Guest Viewpoint

While the world stays apart, everything about the Christmas Without Cancer message says “Come Together.”

Last spring at this time, the Christmas Without Cancer event calendar was chock full of events that generated masses of participants and support.

In May 2019, Letz Boxing Chicago filled 115 Bourbon Street as young boxers danced inside the ropes and traded punches. A White Sox game was being planned, and the Thunderbolts were again preparing to host Christmas Without Cancer’s throng of fans in Crestwood.

All three of those events were successful and helped pay bills for families fighting cancer. Those events are off the books for 2020, scrubbed from the calendar that will someday be documented in history books for its pandemic and rioting.

Our community members “together” enable Christmas Without Cancer to generate funds locally for families facing cancer, a mission that conveys a Christmas theme but in actuality operates year round.

“Cancer doesn’t slow down,” said Julie Sullivan, a relatively new committee member who along with her husband, Joe, helps expand the organization’s reach into suburban Mokena.

MaryPat Heisterman, a Christmas Without Cancer volunteer, would relish being in charge of crowd control at St. James Place in Oak Lawn, where week after week the Queen of Hearts effort built a large kitty.

The sheer power of elimination would have resulted in a single winner by now, while the rest of the money would have gone to local families. That money earmarked for “need” items sits in an account while cancer families struggle with bills.

Daily, we read of celebrities and billionaires announcing huge gifts to combat the COVID-19 pandemic for charities and nonprofits caught in the struggle.

Christmas Without Cancer’s celebrities are local working-class heroes in Evergreen Park, Oak Lawn, Beverly/Morgan Park, Mt. Greenwood and beyond who have to squeeze out a few bucks from their own uncertain budgets to help the guy down the street battle lymphoma.

Our other celebrities are the rousing committee members who stepped up last month to help Christmas Without Cancer Founder/President Gerri Neylon and Vice President Renee Copeland.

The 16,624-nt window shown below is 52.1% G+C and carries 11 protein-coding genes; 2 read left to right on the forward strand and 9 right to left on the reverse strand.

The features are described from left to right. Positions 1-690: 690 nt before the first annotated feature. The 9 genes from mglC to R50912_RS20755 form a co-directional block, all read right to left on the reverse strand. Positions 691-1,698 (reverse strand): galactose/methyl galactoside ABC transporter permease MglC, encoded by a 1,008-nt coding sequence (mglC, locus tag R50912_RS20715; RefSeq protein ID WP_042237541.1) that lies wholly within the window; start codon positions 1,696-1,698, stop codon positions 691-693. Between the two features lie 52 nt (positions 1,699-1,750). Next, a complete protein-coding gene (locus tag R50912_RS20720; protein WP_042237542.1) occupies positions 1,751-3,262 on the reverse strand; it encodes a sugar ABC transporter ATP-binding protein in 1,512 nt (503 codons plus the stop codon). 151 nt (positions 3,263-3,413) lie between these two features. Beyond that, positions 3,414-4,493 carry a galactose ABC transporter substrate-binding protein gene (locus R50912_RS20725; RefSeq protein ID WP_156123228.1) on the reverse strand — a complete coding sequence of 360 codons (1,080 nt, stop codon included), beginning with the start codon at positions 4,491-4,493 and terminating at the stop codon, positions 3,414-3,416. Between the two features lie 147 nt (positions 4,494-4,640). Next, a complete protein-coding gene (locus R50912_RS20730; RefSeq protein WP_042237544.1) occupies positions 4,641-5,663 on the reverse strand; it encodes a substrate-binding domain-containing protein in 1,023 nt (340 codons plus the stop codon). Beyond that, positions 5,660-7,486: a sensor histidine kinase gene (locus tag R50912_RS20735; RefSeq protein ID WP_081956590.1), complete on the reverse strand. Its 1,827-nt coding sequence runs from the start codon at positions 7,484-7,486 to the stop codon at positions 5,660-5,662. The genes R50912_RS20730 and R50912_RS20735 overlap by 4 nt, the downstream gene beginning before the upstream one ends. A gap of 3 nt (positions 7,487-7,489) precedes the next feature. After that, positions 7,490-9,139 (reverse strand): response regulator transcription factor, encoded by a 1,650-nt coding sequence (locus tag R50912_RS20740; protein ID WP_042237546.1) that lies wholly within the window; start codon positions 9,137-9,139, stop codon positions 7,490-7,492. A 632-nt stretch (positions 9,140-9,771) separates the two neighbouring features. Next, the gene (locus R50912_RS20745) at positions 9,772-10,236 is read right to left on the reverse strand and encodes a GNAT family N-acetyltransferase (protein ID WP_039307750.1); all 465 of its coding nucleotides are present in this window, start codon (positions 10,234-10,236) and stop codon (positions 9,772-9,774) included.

The committee members drew from their own savings to support Christmas Without Cancer’s “fun(d) initiative” last month on its Facebook page.

The broadcasting neophytes charmingly went “live” on May 15. From Neylon’s basement, they projected hope that the committee seed money would turn into funds readily available for families.

A John Lennon poster from the “Imagine” era appropriately served as a backdrop during the brief broadcast along with a Christmas Without Cancer logo.

Such is the inspiration that Neylon and now Copeland still draw from the idealistic Lennon, who wrote an “anthem for peace” that is enjoying new levels of understanding in these restless times.

Neylon was helping one family when she “imagined” Christmas Without Cancer while alone at her kitchen table.

It should be noted that, while Lennon followed his masterpiece with “Power to the People,” a call to action for others to help, Neylon phoned friends.

Dan Letz could have cried when he had to close his gym and cancel the 115 Bourbon Street event. Instead, he created and is selling boxing shirts to help the Christmas Without Cancer cause.

Letz Box Chicago opened again this week, and young boxers have their eyes set on a May 2021 fight card.

The family-owned St. James Place will open soon, and a Queen of Hearts winner will be named, releasing important funding to local families. Baseball fundraisers will again be scheduled if players short-circuit the season.

Christmas Without Cancer is not surrendering, but rather using its ingenuity to create a virtual 5K for September.

Eighteen committee members donated valued items to completely fill a movie-sized poster frame, showcasing $100 bills, American Express, VISA and MasterCard gift cards, lottery tickets and other valued items exceeding $1,000 face value.

Raffle tickets are being sold for the poster, which included $500 cash; $350 credit card gift cards and $200 in lottery tickets, which could reap their own reward.

Ticket sales will end June 14 at noon; the winner will be announced at 7 p.m. that evening via Facebook live.

For more information or to purchase raffle tickets, visit for the Christmas Without Cancer NFP Specialty Raffle.

All money raised will go to local families battling cancer—and a pandemic.

Power to the people, indeed.